(Riflessioni strategiche/USA) State of the World: Obama's Biggest Foreign Policy Challenges (Robert Kagan, Brookings, 11 febbraio 2013)
Other international actors like Syria and Iran will control what the president must focus on in his second term, says Brookings's Robert Kagan
Other international actors will control what the president must focus on in his second term.
As President Obama's new cabinet works on setting the administration's second-term agenda, foreign policy scholars at the Brookings Institution published a Presidential Briefing Book of recommendations. Robert Kagan, a senior foreign policy fellow at Brookings and a member of the State Department's Foreign Affairs Policy Board, recently spoke with U.S. News about the president's anticipated agenda, imminent foreign policy challenges, and diplomatic opportunities. Excerpts:
What will President Obama's foreign policy agenda likely focus on?
His agenda will be set by other actors in the international system more than he will be able to control it. Clearly, events in Syria, a possible crisis involving Iran, and things happening in the waters of East Asia are more likely to drive his agenda than whatever he would like to spend his time doing.
What is the most imminent challenge of Obama's second term?
Syria is probably the thing that's going to be front and center. He obviously is trying to avoid any deeper involvement, but I think it's going to be very difficult to do so as things get worse in Syria and the price of not doing anything gets higher. Coming close on the heels of that is going to be Iran developing a [nuclear] capability.
How urgent is the issue of Iran's nuclear ambitions?
It's very urgent. I think the administration understands that they need to find some answer either diplomatically or otherwise. Secretary [of State John] Kerry said the clock is ticking, and I think that means it's ticking this year.
Should there be direct contact with the Iranian government?
They should make clear that Iranians need to take seriously that the United States is willing to have a diplomatic settlement of this problem. If not, [Iran] ought to take very seriously the statements that the president and secretary of state have made about preventing them from having a nuclear weapon.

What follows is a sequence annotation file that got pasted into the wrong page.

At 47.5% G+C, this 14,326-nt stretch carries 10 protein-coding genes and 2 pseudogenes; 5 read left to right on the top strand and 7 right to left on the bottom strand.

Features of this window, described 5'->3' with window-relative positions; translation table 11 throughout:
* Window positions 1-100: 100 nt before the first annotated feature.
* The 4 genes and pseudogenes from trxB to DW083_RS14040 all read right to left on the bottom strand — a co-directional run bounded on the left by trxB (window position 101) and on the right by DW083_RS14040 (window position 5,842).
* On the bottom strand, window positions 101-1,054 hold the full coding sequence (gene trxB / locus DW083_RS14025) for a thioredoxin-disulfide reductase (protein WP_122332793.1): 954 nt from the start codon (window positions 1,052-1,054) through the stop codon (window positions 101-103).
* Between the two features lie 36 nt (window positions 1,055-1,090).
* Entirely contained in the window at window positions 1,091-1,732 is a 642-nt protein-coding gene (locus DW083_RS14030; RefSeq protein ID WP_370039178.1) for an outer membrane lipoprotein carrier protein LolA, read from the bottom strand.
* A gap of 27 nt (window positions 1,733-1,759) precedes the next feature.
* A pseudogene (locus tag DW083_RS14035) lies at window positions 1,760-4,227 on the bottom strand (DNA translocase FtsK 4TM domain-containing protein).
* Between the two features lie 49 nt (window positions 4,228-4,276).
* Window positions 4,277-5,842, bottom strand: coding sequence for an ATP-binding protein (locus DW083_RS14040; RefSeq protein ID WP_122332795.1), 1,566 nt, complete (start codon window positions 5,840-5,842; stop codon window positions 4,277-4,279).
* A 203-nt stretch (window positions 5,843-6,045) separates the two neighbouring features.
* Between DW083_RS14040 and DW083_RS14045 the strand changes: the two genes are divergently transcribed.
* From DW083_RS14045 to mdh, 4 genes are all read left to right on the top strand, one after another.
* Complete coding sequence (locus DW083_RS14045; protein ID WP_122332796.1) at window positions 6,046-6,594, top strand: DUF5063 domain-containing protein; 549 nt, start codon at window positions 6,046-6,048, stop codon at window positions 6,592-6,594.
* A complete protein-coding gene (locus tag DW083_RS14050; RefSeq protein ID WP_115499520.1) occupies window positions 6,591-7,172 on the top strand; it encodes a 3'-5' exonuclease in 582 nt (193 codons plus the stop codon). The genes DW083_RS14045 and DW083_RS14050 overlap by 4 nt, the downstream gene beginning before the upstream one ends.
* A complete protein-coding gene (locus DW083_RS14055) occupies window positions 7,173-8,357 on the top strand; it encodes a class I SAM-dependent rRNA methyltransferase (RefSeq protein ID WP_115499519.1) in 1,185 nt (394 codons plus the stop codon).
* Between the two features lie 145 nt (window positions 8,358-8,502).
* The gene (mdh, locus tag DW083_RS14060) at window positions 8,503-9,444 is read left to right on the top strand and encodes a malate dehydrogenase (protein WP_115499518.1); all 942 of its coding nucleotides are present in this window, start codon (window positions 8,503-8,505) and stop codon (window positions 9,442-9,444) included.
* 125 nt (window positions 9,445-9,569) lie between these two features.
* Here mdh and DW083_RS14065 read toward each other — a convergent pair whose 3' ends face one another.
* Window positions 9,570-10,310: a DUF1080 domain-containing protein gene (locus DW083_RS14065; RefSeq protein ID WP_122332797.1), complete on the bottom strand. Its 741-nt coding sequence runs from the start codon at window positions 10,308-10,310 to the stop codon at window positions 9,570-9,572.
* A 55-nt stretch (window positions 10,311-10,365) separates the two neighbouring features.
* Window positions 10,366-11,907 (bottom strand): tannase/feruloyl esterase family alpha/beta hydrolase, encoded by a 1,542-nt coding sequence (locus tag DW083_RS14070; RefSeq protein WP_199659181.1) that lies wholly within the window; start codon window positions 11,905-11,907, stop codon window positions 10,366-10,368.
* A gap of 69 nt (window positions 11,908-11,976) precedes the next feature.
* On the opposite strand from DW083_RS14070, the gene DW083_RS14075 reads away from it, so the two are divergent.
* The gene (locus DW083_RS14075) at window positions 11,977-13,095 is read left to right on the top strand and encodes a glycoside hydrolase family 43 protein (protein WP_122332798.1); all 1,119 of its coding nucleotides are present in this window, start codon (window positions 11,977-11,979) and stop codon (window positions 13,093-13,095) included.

What changes should be made in global economic policy?
One major goal should be to begin negotiating a free trade agreement with Europe, to broaden the free trade agreements in Latin America in the Western Hemisphere, and move ahead with the trans-Pacific partnership, which is free trade agreements in Asia.
How has the fiscal crisis affected the American reputation abroad?
I do think that an inability to get some control of our fiscal difficulties will cause people around the world to worry whether that will limit our ability to act in the international system.
Should the United States continue with development and aid efforts?
I think that we make a very serious mistake in imagining that the [small] savings that can be had, both in terms of development aid and in terms of the defense budget, are the answer to our fiscal problem.
What can the United States do to facilitate democratic movements abroad?
We can start by being more involved in the democratization efforts that are already taking place in Egypt, where the administration has been too reluctant to express our strong support for genuine democratic opening. [Whether] we stand by and allow Syria to become a failed state or allow [Bashar al-]Assad to remain in power will have a big impact on any hope for liberal change in the Middle East.
What might President Obama's foreign policy legacy look like four years from now?
I'm hopeful that the president will use the second term as an opportunity to shape the world in a more liberal direction. I don't think he has much to show for his first term, but he could do a lot in his second term.